In book II, or the second voyage, Gulliver faces quite an opposite situation. Gulliver finds himself in a world where everything is twelve times its expected size. In this situation, Gulliver is now the inferior, and due to his miniature size, he is able to examine the human body in a more detailed manner. Somewhat hardened by his unfavorable experiences on Lilliput, Gulliver approaches the Brobdingnagians from the outset with some degree of suspicion and contempt. Although it appears to the reader that this race is far more benevolent and trustworthy
than the Lilliputians, Gulliver bestows upon it a great deal more disrespect and criticism. Upon witnessing the undressing of the Maids of Honor, Gulliver expresses his repulsion for their naked bodies. They were, very far from being a tempting sight , and gave him, any other emotions than those of horror and disgust , because of the acuteness to which he was able to observe their, course and uneven skin, so variously colored (Swift, 2104).
Gulliver also talks of the Brobdingnagians moles, here and there as broad as a trencher, and hairs hanging from them thicker than pack-threads (Swift, 2104). In showing Gulliver s repulsion at the sight of such beautiful women of Brobdingnag, Swift comments again on English society through a very graphic portrayal of the human body. Swift uses the Maids of Honor as a metaphor to comment on the women of England, who, among eighteenth-century English society, were believed to be the most beautiful in the entire world. Swift showed that despite their apparent beauty, they were not perfect and suffered from the same flaws as any other women.
It eventually becomes apparent that Gulliver s dissatisfaction relates directly to his inferiority to the giant beings. Gulliver admits how vain an attempt it is for a man to endeavor doing himself honour among those who are out of all degree of equality or comparison with him. In essence, Gulliver is beginning to shed his role of observer and become personally involved in the moral controversies he observes. This is much like Swift, who devoted much of his satire in the first two books of Gulliver s Travels to social and political conditions, but begins the close of book II to discuss and criticizes situations in which he is personally at fault. At one point during Gulliver s stay in the land of the Brobdingnagians, Swift almost comments directly on his distaste for the self-imposed supremacy of the English over other cultures. This happens when
the King of the land comments on, how contemptible a thing was human grandeur, which could be mimicked by such diminutive insects as Gulliver (Swift, 2097). Swift is bluntly criticizing the attitude of the English society for thinking that they are high in rank and eminence, by implying that even the smallest and least civilized creature could assume such a high degree of superiority.
By the end of book four, both Gulliver and the direction of Swift s novel have drastically changed. In this part, Gulliver becomes trapped in a world where horses represent civilization and reason, while men, indignantly referred to as Yahoos, run wild, savage, and ignorant. The Houyhnhnms, the horses, begin to make Gulliver realize how corrupt his untruthful and immoral race of human beings is. Gulliver learns to love their perfect society, all the while gradually beginning to abhor his own. Just like Swift denounces the state of society outright, by depicting men as offensive and irrational monsters, Gulliver assumes a similar stance, declaring himself a shamed and spiteful misanthropist. When Gulliver finally returns home after his adventures, he discovers that he cannot endure the company of other humans or even bear to look at his own reflection, knowing what degeneration it represents. By the end of Swift s life, he too seemed to become a hater of mankind.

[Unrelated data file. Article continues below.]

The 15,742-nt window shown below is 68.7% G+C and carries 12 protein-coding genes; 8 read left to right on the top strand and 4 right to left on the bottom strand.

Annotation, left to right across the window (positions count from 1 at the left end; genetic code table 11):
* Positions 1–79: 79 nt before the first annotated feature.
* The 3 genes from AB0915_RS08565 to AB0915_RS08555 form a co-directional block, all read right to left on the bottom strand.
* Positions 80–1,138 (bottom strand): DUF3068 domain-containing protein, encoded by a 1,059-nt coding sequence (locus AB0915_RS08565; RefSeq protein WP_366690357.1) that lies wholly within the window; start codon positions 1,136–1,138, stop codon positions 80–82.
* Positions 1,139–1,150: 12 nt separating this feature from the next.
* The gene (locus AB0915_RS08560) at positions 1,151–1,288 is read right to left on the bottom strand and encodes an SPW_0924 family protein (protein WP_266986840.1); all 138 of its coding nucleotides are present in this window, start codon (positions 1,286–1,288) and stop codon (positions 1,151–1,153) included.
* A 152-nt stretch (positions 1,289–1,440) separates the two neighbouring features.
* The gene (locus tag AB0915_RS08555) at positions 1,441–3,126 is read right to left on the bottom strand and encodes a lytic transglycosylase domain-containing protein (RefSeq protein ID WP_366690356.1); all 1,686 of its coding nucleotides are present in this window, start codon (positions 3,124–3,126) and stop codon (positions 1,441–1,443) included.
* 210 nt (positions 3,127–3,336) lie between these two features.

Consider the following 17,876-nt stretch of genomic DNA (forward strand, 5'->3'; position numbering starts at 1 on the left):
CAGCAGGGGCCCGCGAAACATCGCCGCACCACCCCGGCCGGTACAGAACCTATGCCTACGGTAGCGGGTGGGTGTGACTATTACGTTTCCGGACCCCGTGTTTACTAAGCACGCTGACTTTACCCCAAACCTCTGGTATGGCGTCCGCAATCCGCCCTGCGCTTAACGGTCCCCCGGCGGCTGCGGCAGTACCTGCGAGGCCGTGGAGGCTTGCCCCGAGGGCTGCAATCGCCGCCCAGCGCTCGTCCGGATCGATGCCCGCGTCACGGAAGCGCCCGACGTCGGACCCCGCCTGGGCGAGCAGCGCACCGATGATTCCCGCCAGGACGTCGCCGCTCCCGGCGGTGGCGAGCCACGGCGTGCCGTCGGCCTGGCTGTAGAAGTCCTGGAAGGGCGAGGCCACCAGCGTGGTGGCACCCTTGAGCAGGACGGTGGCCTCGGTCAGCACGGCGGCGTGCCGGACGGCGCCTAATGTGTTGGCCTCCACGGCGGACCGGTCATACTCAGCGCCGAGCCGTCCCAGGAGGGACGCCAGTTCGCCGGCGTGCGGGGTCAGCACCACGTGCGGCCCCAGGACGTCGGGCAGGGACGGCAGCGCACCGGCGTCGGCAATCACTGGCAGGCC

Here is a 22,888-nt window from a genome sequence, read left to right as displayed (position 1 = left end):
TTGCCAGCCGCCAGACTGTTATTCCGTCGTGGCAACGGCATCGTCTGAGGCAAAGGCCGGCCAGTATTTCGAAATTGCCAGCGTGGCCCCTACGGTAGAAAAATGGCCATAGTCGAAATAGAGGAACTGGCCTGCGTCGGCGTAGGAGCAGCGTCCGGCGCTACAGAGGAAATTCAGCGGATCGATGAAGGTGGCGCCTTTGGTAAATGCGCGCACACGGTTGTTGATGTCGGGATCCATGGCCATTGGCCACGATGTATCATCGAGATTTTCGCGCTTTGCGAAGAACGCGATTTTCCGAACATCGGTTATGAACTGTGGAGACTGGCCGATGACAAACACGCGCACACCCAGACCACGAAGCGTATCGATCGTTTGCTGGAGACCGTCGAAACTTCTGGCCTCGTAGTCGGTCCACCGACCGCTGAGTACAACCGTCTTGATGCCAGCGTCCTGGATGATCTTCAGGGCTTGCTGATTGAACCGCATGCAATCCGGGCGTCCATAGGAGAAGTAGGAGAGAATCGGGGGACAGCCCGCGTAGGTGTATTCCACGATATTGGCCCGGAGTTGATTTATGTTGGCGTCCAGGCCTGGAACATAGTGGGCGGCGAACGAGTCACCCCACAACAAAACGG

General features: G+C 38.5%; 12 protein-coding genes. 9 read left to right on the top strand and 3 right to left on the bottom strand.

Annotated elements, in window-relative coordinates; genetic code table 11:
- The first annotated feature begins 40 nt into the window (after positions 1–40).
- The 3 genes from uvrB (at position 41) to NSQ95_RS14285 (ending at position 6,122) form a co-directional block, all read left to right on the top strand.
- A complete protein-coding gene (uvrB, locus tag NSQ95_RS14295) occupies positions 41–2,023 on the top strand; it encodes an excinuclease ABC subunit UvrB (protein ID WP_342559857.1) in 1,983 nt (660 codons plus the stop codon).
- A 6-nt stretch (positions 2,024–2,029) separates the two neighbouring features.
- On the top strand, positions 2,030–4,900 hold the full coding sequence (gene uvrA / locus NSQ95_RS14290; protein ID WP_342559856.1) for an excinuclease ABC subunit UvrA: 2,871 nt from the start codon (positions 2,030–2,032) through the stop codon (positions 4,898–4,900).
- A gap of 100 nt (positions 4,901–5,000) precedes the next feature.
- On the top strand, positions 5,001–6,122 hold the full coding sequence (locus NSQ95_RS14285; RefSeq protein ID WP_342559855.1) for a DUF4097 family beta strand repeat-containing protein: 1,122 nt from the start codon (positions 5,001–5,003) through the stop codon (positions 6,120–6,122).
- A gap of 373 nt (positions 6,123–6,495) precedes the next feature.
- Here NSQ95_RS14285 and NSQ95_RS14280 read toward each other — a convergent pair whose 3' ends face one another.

Gulliver s Travels is a satirical novel of the eighteenth-century English society, a society with superficial ideas of grandeur and nobility. Through clever representations, Jonathan Swift successfully humbles this society s pride and human vanity. He reveals the flaws in their thinking by reducing them to what they are, human beings, who, like other human beings, have merely adopted a superficial, self-righteous attitude. In doing so, Swift makes a broader statement about mankind today. Despite all the self-acclaimed advances in civilization and
technology man is still merely human, suffering from the same forces and flaws, impulses and imperfections as everyone else. By making the political and religious situations of the eighteenth century seem even more ridiculous than they already were, Swift is able to make people view their actual life choices more rationally.
Notably, however, neither Swift nor Gulliver leaves the novel without exercising that one attribute they believe man to possess: his capacity for self-understanding and change. While Swift proposes his constructive criticism throughout the story in the form of irony and satire, Gulliver himself offers a solution to his situation at the close of the novel. He realizes that there is little he can do about being human; he simply must learn to live with himself. To achieve this, he suggests looking in a mirror as often as possible, not only so that he might learn to bear the sight of his own person, but also so that he may be constantly reminded of those shortcomings he seeks so desperately to overcome.